Virginia Offers In-State Tuition Rates for All Military Dependents


All dependents of military service members stationed in Virginia are eligible for in-state college tuition rates, a move that should save military families thousands of dollars in higher education costs.

According to the text of the bill signed April 6 by Virginia Gov. Tim Kaine, dependents of military members permanently stationed at any of the number of military bases in the state will be considered residents of Virginia for the purpose of eligibility for in-state tuition rates. Previously, a military member had to establish official residency at least a year prior to enrollment for a family member to be eligible for in-state tuition at a state-supported university in Virginia.

No member or dependent will be required to change their official residency to Virginia from another state to receive in-state tuition rates, as long as the student remains enrolled in school. The in-state tuition rates remain even if a student transfers between two Virginia schools.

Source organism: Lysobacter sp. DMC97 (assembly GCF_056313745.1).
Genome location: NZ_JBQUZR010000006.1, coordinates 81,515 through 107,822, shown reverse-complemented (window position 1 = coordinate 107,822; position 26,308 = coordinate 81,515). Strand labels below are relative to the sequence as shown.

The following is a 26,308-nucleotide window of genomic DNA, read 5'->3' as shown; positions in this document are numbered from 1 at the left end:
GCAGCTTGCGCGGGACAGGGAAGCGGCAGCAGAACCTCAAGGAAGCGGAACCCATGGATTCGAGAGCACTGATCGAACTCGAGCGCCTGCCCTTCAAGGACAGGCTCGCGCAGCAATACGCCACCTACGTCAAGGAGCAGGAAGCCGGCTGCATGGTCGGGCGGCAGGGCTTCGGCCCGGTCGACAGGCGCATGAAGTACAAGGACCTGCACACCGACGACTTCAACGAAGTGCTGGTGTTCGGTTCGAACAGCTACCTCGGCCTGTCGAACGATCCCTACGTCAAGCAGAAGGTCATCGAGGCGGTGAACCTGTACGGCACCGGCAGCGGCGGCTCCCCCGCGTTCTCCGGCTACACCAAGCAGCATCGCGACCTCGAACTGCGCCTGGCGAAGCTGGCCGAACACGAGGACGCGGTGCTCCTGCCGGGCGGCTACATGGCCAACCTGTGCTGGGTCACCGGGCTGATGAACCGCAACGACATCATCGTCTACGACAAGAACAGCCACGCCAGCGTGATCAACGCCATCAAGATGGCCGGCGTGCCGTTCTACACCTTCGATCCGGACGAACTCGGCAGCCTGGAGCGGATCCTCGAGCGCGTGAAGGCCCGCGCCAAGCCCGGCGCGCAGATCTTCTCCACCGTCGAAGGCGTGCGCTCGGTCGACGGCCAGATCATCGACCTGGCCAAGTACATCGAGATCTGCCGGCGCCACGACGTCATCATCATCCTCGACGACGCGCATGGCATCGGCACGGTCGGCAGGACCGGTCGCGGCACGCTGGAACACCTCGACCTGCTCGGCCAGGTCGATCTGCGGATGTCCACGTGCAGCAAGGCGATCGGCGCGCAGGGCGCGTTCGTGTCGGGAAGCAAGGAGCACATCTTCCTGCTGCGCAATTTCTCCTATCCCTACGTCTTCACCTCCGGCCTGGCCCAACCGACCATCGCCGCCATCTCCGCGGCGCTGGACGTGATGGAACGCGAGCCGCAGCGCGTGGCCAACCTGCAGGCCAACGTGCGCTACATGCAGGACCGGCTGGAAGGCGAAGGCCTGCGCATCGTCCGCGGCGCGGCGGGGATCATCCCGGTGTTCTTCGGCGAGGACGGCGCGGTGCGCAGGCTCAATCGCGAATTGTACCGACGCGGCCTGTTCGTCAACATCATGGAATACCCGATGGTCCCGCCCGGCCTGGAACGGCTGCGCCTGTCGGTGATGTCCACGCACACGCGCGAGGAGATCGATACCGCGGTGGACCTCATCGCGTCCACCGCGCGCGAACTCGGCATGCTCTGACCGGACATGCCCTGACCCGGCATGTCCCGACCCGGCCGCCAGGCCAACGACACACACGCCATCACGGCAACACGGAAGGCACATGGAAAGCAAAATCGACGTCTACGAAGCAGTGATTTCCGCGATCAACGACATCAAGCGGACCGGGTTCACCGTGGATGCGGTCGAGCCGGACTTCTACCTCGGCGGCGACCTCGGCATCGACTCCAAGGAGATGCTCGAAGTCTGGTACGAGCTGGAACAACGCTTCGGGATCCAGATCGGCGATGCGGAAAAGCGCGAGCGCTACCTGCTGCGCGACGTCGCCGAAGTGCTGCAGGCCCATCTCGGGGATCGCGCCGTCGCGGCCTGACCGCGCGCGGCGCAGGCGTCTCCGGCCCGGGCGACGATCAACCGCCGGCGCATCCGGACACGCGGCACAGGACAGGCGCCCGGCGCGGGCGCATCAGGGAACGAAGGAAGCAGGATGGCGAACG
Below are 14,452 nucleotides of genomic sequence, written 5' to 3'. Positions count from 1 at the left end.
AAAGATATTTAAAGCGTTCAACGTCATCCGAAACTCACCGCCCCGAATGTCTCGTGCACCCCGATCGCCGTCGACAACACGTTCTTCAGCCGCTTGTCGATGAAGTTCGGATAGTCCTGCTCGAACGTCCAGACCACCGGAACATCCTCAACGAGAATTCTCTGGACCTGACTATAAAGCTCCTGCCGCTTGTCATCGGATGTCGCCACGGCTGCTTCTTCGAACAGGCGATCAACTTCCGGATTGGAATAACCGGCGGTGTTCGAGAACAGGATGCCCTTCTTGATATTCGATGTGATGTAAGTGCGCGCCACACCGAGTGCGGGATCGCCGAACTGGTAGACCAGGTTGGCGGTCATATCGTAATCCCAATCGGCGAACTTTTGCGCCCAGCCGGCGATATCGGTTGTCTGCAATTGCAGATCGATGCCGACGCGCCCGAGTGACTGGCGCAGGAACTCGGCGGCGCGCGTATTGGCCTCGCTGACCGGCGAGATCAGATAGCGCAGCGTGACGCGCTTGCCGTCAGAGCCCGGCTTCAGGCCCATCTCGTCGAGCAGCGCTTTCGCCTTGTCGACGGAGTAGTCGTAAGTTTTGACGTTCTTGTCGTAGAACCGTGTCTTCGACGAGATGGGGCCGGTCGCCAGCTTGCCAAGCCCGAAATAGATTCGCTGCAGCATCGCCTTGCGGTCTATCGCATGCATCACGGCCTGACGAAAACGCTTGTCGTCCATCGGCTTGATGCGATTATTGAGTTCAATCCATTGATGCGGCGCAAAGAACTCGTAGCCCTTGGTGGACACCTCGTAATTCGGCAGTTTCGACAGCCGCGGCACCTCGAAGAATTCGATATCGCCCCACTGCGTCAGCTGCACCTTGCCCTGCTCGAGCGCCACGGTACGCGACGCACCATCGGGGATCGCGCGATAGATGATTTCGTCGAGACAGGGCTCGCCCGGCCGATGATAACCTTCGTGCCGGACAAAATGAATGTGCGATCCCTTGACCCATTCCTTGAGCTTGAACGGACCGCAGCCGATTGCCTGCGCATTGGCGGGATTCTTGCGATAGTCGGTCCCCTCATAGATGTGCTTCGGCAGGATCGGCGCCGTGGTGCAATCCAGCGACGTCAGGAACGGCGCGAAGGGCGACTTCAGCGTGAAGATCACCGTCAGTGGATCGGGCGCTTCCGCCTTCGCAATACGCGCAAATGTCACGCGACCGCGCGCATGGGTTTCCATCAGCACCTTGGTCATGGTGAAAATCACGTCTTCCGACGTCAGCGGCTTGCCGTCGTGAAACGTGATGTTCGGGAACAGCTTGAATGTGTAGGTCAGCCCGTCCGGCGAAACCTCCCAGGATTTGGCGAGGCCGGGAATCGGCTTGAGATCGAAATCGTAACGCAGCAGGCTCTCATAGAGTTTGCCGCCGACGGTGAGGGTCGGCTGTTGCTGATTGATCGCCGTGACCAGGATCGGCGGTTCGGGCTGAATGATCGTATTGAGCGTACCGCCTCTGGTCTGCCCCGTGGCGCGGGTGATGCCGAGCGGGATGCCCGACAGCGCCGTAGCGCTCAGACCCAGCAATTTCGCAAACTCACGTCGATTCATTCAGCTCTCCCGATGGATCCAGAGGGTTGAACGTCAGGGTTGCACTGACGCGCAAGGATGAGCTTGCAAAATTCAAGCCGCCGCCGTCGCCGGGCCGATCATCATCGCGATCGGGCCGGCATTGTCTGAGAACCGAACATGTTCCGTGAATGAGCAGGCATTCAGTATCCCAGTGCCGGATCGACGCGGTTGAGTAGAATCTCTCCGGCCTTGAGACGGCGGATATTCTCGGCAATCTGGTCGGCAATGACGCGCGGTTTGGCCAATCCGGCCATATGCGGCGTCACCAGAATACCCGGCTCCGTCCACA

"This move is great news for military families stationed in Virginia," said Master Chief Petty Officer of the Navy (SS/AW) Terry D. Scott. "It's often difficult and time-consuming to change an official residency, and many of our families have selected the state for their official residency for a good reason. Now they no longer have to make a choice between changing residency and taking advantage of Virginia?s in-state tuition rates."

Active-duty members will continue to be eligible for in-state tuition rates in Virginia by using the Tuition Assistance education benefit.

The difference between in-state tuition rates and out-of-state is substantial in Virginia. According to figures from the State Council of Higher Education for Virginia, out-of-state tuition rates for state-funded universities can be nearly three times as much as in-state rates.

"This is going to make a big difference in the quality of life of military families in Virginia," Scott said. "This is going to ease the financial burden of sending a student to college, and open up greater opportunities to attend school in the state for our families."

Show Full Article